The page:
DeFi protocols are for trading or lending crypto tokens and derivatives. They exist across a throng of validating and coordinating nodes, rather than as a single portal run by an incorporated legal entity. Furthermore, they exist without the formal leadership that regulators would normally interact. 

This lack of an identifiable leadership, plus the fact that the systems are designed without any requirement for users to reveal their identities, poses a challenge for regulators. They feel more comfortable with entities like Coinbase and Kraken, because at least they have comprehensive ‘know your customer’ (KYC) processes.

Regulators see DeFi as “a potential vector for all three of the key risks that financial regulators are tasked with controlling,”

David Z Morris writes. These are basically criminal activities, such as money laundering, tax evasion and terrorist financing, as well as fraud. Their biggest fear though is systemic risk. As Morris says, “DeFi and crypto still probably aren’t large or influential enough to trigger broader financial contagion in the event of a major market collapse or system failure, but you no longer have to engage in wild speculation to foresee that level of influence in the future.”

Regulators traditionally rely on the people managing trading services to control these risks by monitoring their customers and suspicious activity on their platforms, but this simply doesn’t exist with DeFi, which is much harder to regulate than crypto. Katherine Kirkpatrick, co-chair of the financial services practice at King & Spalding said in regard to this, “The ultimate question, beyond how to regulate, is how do you enforce the rules? How do you make someone accountable for breaking the rules? It doesn’t make sense to regulate if you have no enforcement mechanism.”

Don’t stifle DeFi

On the other side of the argument, “premature or misguided” regulations could stifle DeFi innovation and growth. But despite the risk of misguided overreach, there are good reasons to want a regulatory framework for DeFi. It would for a start, “make the fundamental advantages of the technology accessible to many more participants,” as Morris suggests, including making it more appealing to public companies and regulated institutions. At the moment they aren’t participating in DeFi because, “using DeFi in its current state could expose banks like JPMorgan to money laundering or fraud risk,” says Michael Shaulov, CEO and cofounder of Fireblocks, a DeFi custody and infrastructure provider.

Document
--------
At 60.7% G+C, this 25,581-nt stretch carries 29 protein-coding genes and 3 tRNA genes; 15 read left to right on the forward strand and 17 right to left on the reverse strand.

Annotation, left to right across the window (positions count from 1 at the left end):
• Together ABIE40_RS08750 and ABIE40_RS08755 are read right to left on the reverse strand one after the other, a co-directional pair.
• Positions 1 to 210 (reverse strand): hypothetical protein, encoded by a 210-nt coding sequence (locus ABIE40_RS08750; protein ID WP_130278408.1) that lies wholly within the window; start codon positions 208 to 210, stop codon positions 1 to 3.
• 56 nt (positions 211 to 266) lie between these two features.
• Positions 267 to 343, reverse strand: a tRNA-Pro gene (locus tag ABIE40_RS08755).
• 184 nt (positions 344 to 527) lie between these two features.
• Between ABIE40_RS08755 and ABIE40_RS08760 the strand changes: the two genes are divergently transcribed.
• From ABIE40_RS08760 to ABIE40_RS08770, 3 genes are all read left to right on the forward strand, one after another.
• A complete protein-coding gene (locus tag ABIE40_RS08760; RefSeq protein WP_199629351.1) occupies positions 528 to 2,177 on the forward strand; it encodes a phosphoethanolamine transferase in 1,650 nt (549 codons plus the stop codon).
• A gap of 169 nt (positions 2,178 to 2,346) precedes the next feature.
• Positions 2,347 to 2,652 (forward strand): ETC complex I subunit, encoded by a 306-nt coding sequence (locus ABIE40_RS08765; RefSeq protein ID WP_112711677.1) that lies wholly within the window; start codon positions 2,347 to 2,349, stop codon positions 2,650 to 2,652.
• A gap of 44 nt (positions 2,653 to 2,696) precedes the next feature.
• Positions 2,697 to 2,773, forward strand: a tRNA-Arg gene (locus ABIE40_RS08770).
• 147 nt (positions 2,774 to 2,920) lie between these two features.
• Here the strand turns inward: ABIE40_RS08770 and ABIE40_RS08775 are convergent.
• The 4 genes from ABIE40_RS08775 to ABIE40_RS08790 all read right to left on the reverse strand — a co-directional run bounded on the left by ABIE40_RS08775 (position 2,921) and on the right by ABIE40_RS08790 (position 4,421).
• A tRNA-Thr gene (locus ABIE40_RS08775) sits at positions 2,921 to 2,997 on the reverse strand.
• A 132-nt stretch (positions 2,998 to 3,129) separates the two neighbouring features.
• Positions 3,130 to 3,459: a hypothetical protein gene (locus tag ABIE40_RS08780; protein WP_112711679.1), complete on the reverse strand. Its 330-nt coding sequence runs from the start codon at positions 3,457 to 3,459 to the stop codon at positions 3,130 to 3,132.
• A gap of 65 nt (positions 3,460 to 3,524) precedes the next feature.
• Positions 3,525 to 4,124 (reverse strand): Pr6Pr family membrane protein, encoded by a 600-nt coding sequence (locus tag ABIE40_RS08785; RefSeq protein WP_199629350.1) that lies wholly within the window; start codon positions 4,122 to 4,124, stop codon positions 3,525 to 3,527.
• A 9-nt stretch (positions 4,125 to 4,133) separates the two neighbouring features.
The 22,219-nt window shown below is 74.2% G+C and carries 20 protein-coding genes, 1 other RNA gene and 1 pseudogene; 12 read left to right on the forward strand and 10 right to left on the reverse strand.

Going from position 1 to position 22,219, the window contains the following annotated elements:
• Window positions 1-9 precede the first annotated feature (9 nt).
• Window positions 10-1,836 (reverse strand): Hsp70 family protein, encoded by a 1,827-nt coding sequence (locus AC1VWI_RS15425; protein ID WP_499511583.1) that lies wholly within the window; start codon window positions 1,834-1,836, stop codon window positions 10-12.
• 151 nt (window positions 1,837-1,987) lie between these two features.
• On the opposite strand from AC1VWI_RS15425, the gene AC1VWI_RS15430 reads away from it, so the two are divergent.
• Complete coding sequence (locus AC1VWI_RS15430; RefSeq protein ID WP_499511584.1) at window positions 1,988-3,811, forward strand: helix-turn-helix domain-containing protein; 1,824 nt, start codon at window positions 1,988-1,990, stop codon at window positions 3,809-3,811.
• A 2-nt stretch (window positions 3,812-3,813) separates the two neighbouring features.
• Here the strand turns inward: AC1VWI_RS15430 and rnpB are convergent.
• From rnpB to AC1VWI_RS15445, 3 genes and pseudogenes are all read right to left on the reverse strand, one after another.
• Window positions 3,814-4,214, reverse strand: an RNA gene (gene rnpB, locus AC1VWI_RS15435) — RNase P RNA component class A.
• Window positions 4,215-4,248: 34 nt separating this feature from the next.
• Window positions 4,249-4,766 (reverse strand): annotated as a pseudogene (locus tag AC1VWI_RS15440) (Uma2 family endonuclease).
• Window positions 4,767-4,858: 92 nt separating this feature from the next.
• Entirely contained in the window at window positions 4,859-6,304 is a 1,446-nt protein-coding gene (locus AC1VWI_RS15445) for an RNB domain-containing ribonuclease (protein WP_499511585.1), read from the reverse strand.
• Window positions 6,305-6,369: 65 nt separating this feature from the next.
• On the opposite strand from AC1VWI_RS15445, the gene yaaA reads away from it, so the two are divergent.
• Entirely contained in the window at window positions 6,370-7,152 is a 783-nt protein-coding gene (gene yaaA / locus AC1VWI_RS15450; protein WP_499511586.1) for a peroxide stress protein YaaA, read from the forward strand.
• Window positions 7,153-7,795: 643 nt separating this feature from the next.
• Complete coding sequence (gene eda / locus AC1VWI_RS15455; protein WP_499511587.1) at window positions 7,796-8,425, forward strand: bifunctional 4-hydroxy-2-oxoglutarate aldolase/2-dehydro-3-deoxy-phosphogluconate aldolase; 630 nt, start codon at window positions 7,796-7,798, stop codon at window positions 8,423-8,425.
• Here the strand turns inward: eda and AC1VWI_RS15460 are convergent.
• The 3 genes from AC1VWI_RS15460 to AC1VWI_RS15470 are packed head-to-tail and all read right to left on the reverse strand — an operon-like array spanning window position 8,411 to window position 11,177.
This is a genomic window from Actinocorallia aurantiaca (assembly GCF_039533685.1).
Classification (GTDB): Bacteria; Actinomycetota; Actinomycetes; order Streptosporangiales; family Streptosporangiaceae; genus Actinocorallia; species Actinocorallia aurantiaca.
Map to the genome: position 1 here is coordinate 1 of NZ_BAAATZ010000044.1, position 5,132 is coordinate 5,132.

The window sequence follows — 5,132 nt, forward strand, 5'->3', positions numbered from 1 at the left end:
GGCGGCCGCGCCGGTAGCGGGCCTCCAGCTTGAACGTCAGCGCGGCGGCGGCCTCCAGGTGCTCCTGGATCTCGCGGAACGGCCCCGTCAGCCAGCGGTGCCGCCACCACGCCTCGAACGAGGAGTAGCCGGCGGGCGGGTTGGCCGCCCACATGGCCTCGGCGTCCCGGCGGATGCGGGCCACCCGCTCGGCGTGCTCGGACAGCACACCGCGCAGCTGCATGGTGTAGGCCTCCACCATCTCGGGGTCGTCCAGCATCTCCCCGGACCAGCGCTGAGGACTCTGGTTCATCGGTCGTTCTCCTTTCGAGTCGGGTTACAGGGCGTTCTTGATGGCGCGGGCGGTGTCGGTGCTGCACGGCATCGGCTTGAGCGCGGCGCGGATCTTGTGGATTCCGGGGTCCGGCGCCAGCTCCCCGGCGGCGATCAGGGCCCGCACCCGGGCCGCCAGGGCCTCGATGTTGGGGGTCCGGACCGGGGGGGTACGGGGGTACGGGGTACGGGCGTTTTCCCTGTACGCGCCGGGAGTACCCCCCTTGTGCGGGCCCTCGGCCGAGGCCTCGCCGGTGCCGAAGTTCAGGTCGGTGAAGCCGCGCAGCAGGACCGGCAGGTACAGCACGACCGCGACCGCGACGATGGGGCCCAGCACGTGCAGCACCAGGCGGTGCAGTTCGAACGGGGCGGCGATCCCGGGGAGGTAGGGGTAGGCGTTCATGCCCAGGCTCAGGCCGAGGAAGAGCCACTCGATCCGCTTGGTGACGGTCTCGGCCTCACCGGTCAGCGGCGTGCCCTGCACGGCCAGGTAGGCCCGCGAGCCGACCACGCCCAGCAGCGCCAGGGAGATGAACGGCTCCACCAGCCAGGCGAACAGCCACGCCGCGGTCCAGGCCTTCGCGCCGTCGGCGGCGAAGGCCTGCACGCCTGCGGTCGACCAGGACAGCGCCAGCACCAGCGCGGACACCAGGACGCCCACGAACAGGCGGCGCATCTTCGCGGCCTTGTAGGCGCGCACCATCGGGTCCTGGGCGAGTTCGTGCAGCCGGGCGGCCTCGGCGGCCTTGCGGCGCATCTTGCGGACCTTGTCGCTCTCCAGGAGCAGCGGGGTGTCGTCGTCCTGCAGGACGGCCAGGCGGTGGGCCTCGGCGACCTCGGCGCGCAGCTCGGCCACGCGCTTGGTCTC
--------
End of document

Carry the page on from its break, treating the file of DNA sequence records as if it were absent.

The future DeFi landscape

There is little doubt that regulators will pursue DeFi if they find it has become a “powerful entity floating beyond their oversight.” Morris warns, “The modern state’s monopoly on violence as the endpoint of law enforcement will likely find some way to control your access to protocols living in the cloud.” Still, there will always be jurisdictions without strict regulations, where DeFi users who take sufficient privacy precautions will continue to take the risk of using them. It may also be the case that DeFi protocols will become testing grounds for new forms of digital statelessness. However, if we want DeFi to have a role in improving the financial system, there will have to be some compromises made with the regulators.

Crypto threatens financial stability says BoE banker